A Smarter Way to Manage Algorithm Changes in Data Pipelines with lakeFS


A major output of my team at Similarweb is a product called Shopper Intelligence. At a high level what we do is take cross-platform browsing and purchase data as inputs and feed them into proprietary algorithms to forecast future behaviors on the Amazon marketplace. The predictions we generate are then used by our customers to make smarter decisions for their own businesses.

The more accurate we can be, the more value we can provide to our customers. And therefore we are constantly testing new ways to improve the accuracy of our models.

Iteration Challenges

The strategy we use to improve our models is constant iteration. This involves frequently trying out new sources of data, model combinations, and weighting parameters.

Since we do not know if a change will increase prediction accuracy, it is important to calculate multiple versions of a model and data and test the results in parallel.

Collection level prediction

The way we manage this is through a simple numbered versioning system that is used for both data collections and the algorithms applied to them. For example, the results of a specific version of an algorithm applied over a specific version of a collection are saved under a unique path in S3 containing both version numbers, e.g. v1, v2, etc.

While effective initially, this system results in a quickly growing list of lists of different predictions, as shown below.

Input: Dataset 1, V1Output: Results V1, Results V2,……, Results V18Input: Dataset 1, V2Output: Results V1, Results V2,……, Results V18Input: Dataset 1, V3Output: Results V1, Results V2,……, Results V18Input: Dataset 2, V1Output: Results V1, Results V2,……, Results V32Input: Dataset 2, V2Output: Results V1, Results V2,……, Results V32....Input: Dataset xyz, VxOutput: Results V1, Results V2,……, Results V8

The explosion in results datasets produces a manageability problem for the next phase of the pipeline.

Producing Cross-Collection Views

The next step in the pipeline is to produce a joined view over all results datasets. This is performed by a set of spark jobs, each joining a subset of the results. These jobs are orchestrated by an Airflow DAG that takes the latest version of each dataset as input.

This gets messy fast when you consider that we have a lot more collections than what’s pictured above. Apart from being error prone, this kind of labeling also makes it hard to keep track of which algorithm version corresponds to which collection.

With many models and hundreds of different versions in total, this is not a simple task. The result is a laborious process to deploy a new algorithm to production, slowing down our pace of iteration.

Also tricky is the rollback process to a previous version in the event of an error. Since the current version minus one is not necessarily the correct one (when development versions never released were tested in the interim) it’s not always straightforward to know what version to rollback to.

Adopting lakeFS

To solve these problems, we needed a tool that could easily let us synchronize the versions of different datasets to a single version of our outputs. lakeFS enables this functionality through git-like operations over collection in S3.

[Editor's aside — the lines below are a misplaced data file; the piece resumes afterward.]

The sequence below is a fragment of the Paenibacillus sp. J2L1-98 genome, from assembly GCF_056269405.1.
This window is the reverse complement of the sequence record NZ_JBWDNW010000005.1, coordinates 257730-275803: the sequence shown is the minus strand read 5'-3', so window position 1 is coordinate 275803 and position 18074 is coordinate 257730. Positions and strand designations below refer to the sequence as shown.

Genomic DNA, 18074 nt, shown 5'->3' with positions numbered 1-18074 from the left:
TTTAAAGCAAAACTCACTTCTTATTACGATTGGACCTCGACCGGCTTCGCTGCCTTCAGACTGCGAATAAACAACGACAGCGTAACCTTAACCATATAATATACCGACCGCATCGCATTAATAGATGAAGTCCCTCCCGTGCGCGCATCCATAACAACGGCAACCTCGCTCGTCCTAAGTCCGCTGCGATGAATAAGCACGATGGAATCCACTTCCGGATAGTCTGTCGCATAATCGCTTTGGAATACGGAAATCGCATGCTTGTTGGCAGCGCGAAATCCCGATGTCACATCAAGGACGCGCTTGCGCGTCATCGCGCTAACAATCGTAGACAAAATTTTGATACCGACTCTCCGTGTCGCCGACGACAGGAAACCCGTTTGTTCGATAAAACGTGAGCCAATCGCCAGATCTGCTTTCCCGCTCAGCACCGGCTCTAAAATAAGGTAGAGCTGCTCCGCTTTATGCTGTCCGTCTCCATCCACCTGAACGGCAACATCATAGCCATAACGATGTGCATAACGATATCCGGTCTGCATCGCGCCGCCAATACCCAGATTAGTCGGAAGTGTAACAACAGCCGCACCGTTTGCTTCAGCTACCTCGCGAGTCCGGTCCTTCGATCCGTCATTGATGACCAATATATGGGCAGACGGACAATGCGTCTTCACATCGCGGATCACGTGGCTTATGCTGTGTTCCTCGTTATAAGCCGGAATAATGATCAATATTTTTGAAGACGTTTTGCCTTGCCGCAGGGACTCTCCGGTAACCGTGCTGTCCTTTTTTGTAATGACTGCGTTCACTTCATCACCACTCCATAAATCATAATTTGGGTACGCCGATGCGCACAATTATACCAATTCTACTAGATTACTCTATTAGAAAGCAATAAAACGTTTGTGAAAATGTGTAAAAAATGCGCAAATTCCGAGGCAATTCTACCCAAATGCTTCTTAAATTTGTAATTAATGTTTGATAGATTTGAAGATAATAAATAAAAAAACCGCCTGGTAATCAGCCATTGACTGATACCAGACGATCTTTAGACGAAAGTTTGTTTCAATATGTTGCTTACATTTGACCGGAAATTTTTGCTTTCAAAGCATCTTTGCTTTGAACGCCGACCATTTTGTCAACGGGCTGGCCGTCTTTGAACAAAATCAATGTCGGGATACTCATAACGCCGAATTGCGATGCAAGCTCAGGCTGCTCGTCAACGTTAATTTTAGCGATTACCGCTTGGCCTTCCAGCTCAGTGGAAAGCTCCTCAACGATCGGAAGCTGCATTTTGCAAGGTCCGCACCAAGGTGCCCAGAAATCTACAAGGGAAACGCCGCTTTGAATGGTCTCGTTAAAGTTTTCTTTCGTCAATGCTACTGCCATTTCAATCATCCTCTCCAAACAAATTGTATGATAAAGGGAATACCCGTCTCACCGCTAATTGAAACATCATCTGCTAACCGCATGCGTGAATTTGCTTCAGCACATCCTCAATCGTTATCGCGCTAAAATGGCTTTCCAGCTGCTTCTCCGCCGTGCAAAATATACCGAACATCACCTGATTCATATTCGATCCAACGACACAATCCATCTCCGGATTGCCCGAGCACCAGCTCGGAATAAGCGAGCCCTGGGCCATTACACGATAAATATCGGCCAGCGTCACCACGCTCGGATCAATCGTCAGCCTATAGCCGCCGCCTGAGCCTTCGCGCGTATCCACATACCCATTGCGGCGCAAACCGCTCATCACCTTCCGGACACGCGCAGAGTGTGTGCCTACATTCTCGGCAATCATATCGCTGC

The first step was to create a repository in lakeFS containing all of our collections.

Next we imported into the repo the latest version of each data collection, such as clicks, searches, transactions, etc.

When a newer version of a collection is ready to get bumped to production, it gets committed to the repository without including an incremented version number in the path. Instead we can add a tag with the version to the unique commit ID generated by lakeFS.

Development environment

Let’s walk through the process of testing out a change to an algorithm, randomly named A61, with lakeFS integrated in our environment.

The first step is to create a branch with the name of the algorithm. Note that this is purely a metadata operation and happens instantly.

We now have a place where we can safely test our changes, without affecting the main branch. Additionally, anyone else using the same repository will not see our changes.

Since lakeFS exposes an S3-compatible API, the paths to the branch are simply S3 paths: the only change required in the code is to add the branch name to the path.

With this pattern, we now no longer need to maintain the long list of versioned paths for the Spark jobs! This process can now be simplified by pointing to the main branch of the lakeFS repo:

Promoting a Ready Model

When a change to an algorithm is ready, we merge the results of the experiment branch into main via a lakectl command and then tag it:

$ lakectl merge lakefs://prediction-repo/main lakefs://prediction-repo/a61-algo$ lakectl tag create v18 <commit_ID>

The change is now visible to consumers on the main branch and tagged with its model version number. Using this pattern of only merging dev branches to main that are approved for production, we produce a commit history on the main branch that easily allows for rollbacks. This is because simply reverting (another lakectl command) to the previous commit results in exposing the correct version of the data to production.


Managing the development lifecycle of a data-intensive product built over versioned datasets and algorithms is a hard problem. I hope the solution we’ve shared in this article inspires you to experiment more confidently in your own environment!



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